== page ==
Even after Dallas avoided what could’ve been a knockout punch this summer (hint: Deron Williams) and instead netted some decent talent, I did not expect them to make noise in the West this year. Dirk Nowitzki was going to be out for an early chunk of the season. They had lost a handful of veteran leaders. And they were coming off yet another summer where they failed to land any big names. Mark Cuban‘s philosophy felt like it was in a tailspin, a forever cycle of Plan Bs that weren’t quite good enough. Instead, they’re 4-1 and have perhaps the most exciting offense in the league (outside of Miami, who really shouldn’t even count they are so good). Those that know me might ordinarily say this is just another excuse to write about O.J. Mayo. But for once, it’s truly warranted: the Mavericks must be considered one of the league’s biggest surprises through the season’s first eight days.
Last season, Dallas wasn’t even an average scoring team, and they were even worse when the Big German didn’t suit up. Naturally, we all figured it was doomsday in the Big D when it was reported Nowitzki would miss six weeks. New pickups like Darren Collison, Chris Kaman, Elton Brand and Mayo were all considered solid players – at best – but no one (I certainly didn’t) felt they could lead a playoff team in an impossibly deep Western Conference. Yet Rick Carlisle found a way to release the shackles.
How are they doing it? Back when Dirk first got hurt, we called it – our own Andrew Greif wrote this at the time: “Carlisle’s uptempo style of play, at its best, can minimize size or skill deficiencies by playing fast â€” and without Dirk, the Mavs can play even faster. Like an undersized team playing no-huddle football, playing efficiently with speed can buoy Dallas in the interim by shaving off opponents’ advantages.” It’s funny because that’s EXACTLY what’s happened. The Mavs still struggle on the glass, sporting a rebound rate that’s tied for No. 21 in the NBA. Monday against Portland, they were murdered on the offensive glass, getting out-rebounded 23-2. This is more than a trend, too. They were also in the bottom half of the league last year in overall rebound rate. But they’ve made up for their lack of size and defensive problems by pushing the ball more often than they ever have over the past four years.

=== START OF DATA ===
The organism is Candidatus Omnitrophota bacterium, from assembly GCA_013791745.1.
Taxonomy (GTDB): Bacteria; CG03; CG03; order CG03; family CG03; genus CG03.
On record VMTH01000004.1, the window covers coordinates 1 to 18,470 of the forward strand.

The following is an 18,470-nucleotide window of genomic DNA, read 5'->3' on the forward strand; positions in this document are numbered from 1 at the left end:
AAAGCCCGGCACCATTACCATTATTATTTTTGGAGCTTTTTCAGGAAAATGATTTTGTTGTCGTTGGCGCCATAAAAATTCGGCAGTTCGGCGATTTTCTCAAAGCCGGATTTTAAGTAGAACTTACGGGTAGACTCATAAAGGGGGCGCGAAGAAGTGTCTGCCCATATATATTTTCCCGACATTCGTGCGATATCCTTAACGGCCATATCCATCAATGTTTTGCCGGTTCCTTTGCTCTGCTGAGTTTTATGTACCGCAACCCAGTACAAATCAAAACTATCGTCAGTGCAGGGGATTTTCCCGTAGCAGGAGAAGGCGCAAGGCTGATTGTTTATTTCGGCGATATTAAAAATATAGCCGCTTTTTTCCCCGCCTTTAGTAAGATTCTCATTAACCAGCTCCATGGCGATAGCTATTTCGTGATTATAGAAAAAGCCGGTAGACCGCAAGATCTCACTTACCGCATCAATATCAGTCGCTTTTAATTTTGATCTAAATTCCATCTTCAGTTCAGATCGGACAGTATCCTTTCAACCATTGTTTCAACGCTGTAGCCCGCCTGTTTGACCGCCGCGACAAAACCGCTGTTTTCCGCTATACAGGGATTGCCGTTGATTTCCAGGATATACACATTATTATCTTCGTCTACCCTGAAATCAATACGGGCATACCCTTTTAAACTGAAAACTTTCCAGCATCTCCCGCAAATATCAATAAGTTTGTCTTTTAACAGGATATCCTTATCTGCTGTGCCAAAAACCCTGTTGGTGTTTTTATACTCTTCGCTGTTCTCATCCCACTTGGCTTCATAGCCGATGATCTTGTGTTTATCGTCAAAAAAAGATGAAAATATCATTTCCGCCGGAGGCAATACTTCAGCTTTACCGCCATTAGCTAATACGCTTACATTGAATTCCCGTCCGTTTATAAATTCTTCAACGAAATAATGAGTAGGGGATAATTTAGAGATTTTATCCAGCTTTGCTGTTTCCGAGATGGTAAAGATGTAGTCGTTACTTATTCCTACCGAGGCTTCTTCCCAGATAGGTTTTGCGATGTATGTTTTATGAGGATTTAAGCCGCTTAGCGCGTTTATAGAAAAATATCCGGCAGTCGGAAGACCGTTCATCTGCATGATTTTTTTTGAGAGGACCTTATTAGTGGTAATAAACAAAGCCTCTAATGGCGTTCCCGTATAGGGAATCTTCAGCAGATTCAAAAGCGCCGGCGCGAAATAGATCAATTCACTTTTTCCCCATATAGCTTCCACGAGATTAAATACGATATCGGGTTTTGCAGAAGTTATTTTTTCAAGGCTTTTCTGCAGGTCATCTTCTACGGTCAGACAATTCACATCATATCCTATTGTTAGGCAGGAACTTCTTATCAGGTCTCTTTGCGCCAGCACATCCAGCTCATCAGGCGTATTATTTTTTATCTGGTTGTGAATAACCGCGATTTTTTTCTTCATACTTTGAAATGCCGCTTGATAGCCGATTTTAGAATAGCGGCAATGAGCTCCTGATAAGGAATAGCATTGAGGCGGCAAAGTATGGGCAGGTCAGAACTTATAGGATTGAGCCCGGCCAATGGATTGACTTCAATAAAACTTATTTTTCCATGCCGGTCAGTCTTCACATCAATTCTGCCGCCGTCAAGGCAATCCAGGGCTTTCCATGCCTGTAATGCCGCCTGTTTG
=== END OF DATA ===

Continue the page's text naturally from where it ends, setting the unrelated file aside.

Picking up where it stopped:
Collison and Mayo, in particular, look like new players. Both were reduced to bench roles with their former teams, and both were stuck in environments that didn’t suit their talents. Collison plays much better in space, and while he isn’t very physical, his blinding speed allows him to make up for some of his disadvantages. He didn’t have that in Indiana because of their rugged personnel. He has that now, and while this isn’t a fact, just off the eye test I’d say he’s pushing the pace more often than any other lead guard in the league. Collison is also shooting eye-opening percentages all over the court (56/57/81), and sports the fourth-lowest turnover rate among all point guards this season (5.7).
Then there’s Mayo, who has the most specific set of skills of anyone outside of Bryan Mills. He has good vision, but consistently tries to fit passes in where they shouldn’t be. He cannot go by people off the dribble, nor is he someone who can run an offense. He’s small, has just a 6-6 wingspan and can’t finish around the rim because he’s not an explosive athlete. You might say he’s limited. But then again, Mayo’s so good at what he does well that he makes up for it. His deadliness as a shooter was masked at times in Memphis because they turned him into a secondary option, the guy to go stand in a corner and wait for a bailout pass. He’s not a set shooter. With Dallas, he’s much more involved, which helps since he’s more of a rhythm shooter and needs to be used accordingly.